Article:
The vast dynamicity of the field of information makes different bodies of knowledge to interact and connect with each other in such a way that different disciplines somehow overlap and it could be quite confusing for someone to choose their career among them.
One of these many overlaps can be seen in the field of Biostatistics and Bioinformatics. Although both degrees seem to be very similar, it is actually quite different with regards to a number of aspects such as the topics they cover and their respective career direction and opportunities.
Bioinformatics is a relatively new field of study where the computing and technical engineering sciences are used to explore, understand and create innovations related to the life sciences. The vast array of biological information available has created the increasing demand for professionals who can understand these data and utilize them using mathematics, science and engineering. The combination of these technical skills and knowledge makes the bioinformatics graduate holistically trained for the highly active and brisk industries such as the pharmaceuticals and the biotechnologies.
The field of Biostatistics is a novel area of study in its own rights. A degree in this science gives the graduate the superior knowledge regarding data analysis and interpretation. Without these professionals, results from scientific studies, researches and clinical trials would be incomprehensible. Biostatistics can be a career in itself or it can serve as a solid foundation in continuing studies in different areas of research, giving the biostatisticians a wide array of opportunities.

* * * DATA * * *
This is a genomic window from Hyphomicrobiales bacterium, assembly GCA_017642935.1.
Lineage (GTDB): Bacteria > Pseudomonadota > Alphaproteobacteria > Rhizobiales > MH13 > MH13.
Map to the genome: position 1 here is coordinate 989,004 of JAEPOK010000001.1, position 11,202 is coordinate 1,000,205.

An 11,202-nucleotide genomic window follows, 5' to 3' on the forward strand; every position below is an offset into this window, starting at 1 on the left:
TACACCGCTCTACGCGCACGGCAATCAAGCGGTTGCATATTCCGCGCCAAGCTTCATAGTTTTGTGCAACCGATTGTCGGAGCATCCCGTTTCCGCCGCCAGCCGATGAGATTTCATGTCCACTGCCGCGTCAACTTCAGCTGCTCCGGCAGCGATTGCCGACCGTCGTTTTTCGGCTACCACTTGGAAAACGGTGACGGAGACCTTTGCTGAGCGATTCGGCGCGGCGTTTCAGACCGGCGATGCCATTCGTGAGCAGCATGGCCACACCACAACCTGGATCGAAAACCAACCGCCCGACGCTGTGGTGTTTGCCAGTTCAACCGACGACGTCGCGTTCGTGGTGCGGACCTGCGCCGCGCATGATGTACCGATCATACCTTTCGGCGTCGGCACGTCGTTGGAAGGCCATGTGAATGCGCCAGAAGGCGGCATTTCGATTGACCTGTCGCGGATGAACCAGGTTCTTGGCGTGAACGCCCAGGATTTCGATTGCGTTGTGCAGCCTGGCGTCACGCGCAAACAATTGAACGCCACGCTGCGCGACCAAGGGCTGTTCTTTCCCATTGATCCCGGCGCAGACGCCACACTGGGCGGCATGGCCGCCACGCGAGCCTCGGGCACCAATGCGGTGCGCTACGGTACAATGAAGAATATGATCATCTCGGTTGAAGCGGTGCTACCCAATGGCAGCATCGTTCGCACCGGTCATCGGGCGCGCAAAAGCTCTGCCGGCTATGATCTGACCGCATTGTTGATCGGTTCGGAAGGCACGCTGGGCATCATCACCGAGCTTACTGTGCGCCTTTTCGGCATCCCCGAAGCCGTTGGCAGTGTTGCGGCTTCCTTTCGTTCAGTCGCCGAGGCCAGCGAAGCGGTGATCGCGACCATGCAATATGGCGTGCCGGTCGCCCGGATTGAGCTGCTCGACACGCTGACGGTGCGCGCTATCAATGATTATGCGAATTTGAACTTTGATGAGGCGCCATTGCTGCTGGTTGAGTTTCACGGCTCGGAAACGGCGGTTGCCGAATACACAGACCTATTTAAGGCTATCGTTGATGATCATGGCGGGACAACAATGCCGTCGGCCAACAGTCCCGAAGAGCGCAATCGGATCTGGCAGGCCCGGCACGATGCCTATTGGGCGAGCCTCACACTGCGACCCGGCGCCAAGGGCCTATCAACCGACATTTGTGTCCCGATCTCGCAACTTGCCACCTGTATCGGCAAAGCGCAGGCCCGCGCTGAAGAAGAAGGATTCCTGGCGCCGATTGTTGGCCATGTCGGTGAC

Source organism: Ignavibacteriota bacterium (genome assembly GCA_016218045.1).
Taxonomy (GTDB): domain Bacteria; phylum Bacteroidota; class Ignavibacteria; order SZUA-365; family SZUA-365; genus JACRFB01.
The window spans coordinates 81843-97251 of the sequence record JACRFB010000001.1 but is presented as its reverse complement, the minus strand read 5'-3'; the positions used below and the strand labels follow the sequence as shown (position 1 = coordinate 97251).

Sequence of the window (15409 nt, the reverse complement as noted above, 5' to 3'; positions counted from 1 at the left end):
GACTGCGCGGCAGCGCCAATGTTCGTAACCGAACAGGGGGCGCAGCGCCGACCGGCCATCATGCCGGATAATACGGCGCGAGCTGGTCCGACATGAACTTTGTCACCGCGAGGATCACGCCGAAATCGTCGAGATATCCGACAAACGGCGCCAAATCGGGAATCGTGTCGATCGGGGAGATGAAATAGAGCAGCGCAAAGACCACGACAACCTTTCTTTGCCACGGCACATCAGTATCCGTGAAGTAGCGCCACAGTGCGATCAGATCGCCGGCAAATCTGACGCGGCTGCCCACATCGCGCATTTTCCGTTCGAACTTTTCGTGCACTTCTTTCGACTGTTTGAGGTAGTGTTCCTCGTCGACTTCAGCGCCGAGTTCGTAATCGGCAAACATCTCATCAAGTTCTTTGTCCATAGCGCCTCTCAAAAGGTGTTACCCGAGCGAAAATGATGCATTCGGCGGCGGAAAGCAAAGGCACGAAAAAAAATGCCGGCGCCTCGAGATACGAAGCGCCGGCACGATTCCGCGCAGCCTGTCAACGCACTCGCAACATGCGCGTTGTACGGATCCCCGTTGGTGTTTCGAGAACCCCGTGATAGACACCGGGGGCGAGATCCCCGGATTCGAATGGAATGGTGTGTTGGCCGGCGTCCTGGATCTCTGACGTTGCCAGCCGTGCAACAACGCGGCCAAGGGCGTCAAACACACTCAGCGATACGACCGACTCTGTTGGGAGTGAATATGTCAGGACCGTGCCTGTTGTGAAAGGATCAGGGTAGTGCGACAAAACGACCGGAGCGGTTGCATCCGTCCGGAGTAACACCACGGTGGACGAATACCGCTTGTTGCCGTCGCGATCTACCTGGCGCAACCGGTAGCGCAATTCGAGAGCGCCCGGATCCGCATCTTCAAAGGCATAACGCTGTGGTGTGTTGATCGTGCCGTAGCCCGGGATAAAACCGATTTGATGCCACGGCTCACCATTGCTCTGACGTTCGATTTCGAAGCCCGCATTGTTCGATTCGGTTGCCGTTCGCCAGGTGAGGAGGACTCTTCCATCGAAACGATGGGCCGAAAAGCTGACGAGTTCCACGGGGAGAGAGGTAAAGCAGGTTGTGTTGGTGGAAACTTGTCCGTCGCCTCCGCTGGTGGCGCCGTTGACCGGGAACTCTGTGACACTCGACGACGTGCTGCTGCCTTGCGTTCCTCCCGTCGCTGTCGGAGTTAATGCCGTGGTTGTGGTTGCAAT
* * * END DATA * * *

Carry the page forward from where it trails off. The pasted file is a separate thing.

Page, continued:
However, although a biostatistician has the chance to partake in numerous researches in various fields, they often have difficulties in having first authorship publications. Oftentimes, their services would be employed by the lead researchers to do the statistical work for the study and would just be included as one of the co-authors. Unlike if you are a bioinformatician with the right amount of knowledge in science, engineering and mathematics, you can readily publish your own studies. The career demands for biostatisticians are however arguably higher and they can land a stable job fairly easy, both in the research and in the academe field.
Bioinformatics and Biostatistics degrees are both highly regarded in the research and academe field. Although they might have seemingly competing markets and opportunities, they are both important bodies of knowledge in the industry.
Sources: www.bioplanet.com, medschool.vanderbilt.edu